Hopefully this viewpoint is complementary to the original solution by LL on this matter, and gives some additional insight as to why there is a breakpoint in probability of failure at $p = 0.5$. I suppose that there may be a bit of overlap with the generating function approach, though try as I might, generating functions don’t really speak to me. I also rather like ballot problems 😉

3. Tolik says:

Nice!
Interestingly, I didn’t find a direct way to prove which is the right solution to the quadratic equation for Mosteller’s Cliffhanger problem.
Using this analogy, and the proof to the organism problem we get a full solution to the Cliffhanger as well.

1. D says:

By the way: here is a more technically careful way to deal with the ballot problem at the end of my writeup when I said:
$\binom{r + k}{r – 1} \binom{r + k}{k} ^{-1} = \frac{k!r!}{(r – 1)! (k+1)!} = \frac{r}{k+1}$

or in general
$\binom{r + k}{r – s} \binom{r + k}{k} ^{-1} = \frac{k!r!}{(r – s)! (k+s)!} = \frac{r^s + O(r^{s-1})}{k^s + O(k^{s-1})}$

From here observe that we are doing this ballot problem for a sequence of modified bernouli trials ($\{-1,1\}$ vs $\{0,1\}$ is just a small boolean modification). But what the ballot formula tells us, is for any sequence of iid bernouli-ish trials, with a stationary lower ‘knockout’ barrier, as $n$ grows large, all that matters is the ratio between $r$ and $s$. That is

$\lim_{n \to \infty} \frac{r^s + O(r^{s-1})}{k^s + O(k^{s-1})} =\big( \frac{r}{k}\big)^s$

To justify this, observe first that $n = k + r$, where $k \geq 0$, $r \geq 0$. Thus for $n$ to grow large, at least one of $k$ and $r$ must grow large. However, if one of $k$ or $r$ grows large, but not the other, then a contradiction (or really a zero probability event) is raised. (It is perhaps worth mentioning that in the case of $r \gt k$, we don’t need the formula for the ballot problem — quite simply if $r \gt k$ then you have a negative number and any negative number indicates failure. If this were a binomial option pricing model for barrier options this technical nit would be dealt with via an if statement. In any case, if as n grows large, and $p \gt 0.5$, then the probability of $\frac{r}{k} \geq 1$ goes to zero.)

Specifically, we know $\lim_{n \to \infty} Pr\big\{ \big| SampleMean – \bar X \big| \gt \epsilon \big\} = 0$ for every $\epsilon \gt 0$, by Weak Law of Large Numbers. Hence the only non-zero probability outcome event is when $k$ and and $r$ grow aribtrarily large as $n$ grows arbitrarily large (and do so in proportion to their respective probabilities).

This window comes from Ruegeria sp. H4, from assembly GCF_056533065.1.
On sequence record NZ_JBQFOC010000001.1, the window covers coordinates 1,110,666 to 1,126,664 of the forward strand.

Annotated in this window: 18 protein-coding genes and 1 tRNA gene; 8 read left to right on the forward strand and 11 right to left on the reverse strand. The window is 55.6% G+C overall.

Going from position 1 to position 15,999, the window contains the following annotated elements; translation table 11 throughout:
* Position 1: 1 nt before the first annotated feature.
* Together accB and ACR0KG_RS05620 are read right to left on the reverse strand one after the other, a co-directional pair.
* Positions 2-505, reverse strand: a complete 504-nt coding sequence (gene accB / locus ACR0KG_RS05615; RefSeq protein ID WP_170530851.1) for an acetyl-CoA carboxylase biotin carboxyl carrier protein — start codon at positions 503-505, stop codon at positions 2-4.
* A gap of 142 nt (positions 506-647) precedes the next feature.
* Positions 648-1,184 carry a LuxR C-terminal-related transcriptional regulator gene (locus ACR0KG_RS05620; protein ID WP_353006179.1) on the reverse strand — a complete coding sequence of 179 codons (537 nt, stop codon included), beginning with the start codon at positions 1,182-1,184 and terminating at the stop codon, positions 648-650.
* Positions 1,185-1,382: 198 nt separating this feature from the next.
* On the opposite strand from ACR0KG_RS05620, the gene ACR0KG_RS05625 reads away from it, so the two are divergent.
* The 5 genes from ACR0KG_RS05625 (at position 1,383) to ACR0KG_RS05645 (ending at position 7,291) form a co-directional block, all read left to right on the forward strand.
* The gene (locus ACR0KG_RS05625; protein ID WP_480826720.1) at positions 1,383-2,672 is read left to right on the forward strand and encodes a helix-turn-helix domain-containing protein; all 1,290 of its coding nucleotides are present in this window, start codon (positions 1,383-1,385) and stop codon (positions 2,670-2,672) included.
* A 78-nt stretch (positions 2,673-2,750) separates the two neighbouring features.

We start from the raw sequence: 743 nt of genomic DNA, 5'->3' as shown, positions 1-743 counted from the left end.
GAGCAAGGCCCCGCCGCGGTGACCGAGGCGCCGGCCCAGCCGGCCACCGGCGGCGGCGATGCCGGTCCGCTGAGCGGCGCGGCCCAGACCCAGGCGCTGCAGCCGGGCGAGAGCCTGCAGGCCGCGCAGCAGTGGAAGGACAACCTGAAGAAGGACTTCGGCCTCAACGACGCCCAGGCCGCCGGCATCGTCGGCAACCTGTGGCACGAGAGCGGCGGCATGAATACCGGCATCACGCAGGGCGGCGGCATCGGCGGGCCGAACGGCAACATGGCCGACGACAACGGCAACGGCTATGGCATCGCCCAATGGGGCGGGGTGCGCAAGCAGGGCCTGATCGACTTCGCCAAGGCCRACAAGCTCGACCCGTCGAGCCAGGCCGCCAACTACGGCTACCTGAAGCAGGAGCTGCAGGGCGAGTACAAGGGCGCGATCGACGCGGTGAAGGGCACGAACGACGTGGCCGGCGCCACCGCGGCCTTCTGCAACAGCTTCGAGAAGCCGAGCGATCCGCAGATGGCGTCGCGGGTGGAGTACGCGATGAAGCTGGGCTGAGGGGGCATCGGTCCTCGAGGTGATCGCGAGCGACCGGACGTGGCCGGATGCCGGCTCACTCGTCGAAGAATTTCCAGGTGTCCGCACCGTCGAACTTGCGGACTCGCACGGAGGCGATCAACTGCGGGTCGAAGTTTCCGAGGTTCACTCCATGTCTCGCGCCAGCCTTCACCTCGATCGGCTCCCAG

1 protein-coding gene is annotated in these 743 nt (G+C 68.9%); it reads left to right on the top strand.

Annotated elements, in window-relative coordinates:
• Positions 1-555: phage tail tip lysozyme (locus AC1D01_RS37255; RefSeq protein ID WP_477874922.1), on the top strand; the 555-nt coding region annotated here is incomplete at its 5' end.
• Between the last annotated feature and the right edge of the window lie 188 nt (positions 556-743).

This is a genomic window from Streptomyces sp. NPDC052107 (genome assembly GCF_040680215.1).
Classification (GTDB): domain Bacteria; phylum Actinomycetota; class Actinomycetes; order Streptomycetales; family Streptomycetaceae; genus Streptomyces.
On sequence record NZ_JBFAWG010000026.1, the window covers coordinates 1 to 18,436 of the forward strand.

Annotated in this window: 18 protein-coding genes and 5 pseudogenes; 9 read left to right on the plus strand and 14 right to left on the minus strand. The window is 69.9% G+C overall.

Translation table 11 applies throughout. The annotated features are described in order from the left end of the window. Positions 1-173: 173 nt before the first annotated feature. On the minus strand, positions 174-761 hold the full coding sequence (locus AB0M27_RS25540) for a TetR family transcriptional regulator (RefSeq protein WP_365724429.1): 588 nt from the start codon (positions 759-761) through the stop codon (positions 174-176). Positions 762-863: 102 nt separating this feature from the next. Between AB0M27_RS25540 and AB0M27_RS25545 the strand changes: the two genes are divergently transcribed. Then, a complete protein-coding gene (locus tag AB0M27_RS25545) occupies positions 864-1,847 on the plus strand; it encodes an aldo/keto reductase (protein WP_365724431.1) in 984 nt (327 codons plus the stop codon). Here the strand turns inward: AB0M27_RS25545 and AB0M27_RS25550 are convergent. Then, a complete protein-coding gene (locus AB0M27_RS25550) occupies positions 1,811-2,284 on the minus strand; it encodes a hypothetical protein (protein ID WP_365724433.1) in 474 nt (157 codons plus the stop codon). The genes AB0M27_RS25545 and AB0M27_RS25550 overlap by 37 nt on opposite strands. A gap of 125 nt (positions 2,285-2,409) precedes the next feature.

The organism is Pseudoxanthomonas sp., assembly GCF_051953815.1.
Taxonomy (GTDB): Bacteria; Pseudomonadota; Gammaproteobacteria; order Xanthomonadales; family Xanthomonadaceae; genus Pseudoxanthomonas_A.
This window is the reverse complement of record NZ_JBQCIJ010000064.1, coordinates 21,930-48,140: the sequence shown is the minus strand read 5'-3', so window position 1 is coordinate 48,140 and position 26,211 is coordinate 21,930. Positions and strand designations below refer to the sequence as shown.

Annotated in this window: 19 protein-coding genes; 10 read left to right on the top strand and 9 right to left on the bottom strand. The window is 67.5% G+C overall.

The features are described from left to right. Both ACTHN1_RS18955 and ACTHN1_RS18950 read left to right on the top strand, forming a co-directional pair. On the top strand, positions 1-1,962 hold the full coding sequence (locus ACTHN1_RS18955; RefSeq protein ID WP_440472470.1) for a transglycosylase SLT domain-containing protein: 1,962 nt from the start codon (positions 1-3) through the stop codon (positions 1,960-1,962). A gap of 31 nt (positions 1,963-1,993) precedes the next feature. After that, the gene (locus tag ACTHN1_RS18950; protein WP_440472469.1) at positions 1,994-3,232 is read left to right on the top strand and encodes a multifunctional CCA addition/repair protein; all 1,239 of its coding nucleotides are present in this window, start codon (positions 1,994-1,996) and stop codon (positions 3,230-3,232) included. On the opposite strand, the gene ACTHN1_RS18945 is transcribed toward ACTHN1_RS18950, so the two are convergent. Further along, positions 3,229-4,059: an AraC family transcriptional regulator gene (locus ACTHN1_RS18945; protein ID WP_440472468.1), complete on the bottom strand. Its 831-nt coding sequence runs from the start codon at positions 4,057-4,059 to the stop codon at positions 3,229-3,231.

So the idea that the ballot problem tells us, is that in the limit, the relative proportion between $r$ and $k$ is what matters. Thankfully we know this is baked into $\bar X$. This is particularly easy to see since we have binary payoffs. Again, if our mixture of ups vs downs was anything other than p and 1-p, our sample mean in $\lim_{n \to \infty}$ would not equal $\bar X$. Hence we can make a substitution into $\frac{r}{k} = \frac{1-p}{p}$, and consider in the general case that the answer is given by $\Big( \frac{1-p}{p}\Big) ^s$, for any natural number $s \geq 1$.

6. Tolik says:

Hi,
I believe I found a similar, but slightly simpler solution:
(I will not use LaTeX, feel free to edit my comment)

First, define q_n as the probability of extinction at time point n.
So q_1 = 0, q_2 = 1-p.

Using basic probability we have (1): q_(n+1) = (1 – p) + p * q_n ^ 2
In words: the probability of extinction at point n+1 equals to the sum of two probabilities:
A. The first cell dies immediately: 1-p.
B. The first cell survives and both offsprings’ subcultures are extinct at their point n: p * q_n * q_n.

Now we find the limit.

First, the limit exists because {q_n} is increasing and bounded (e.g. by 1).
The limit must satisfy x = (1 – p) + p * x^2, therefore it is either 1 or Q = 1/p – 1.

Now to prove that when p > 0.5 the limit can only be Q = 1/p – 1 we note that, by induction, {q_n} is bounded by Q.

That’s it.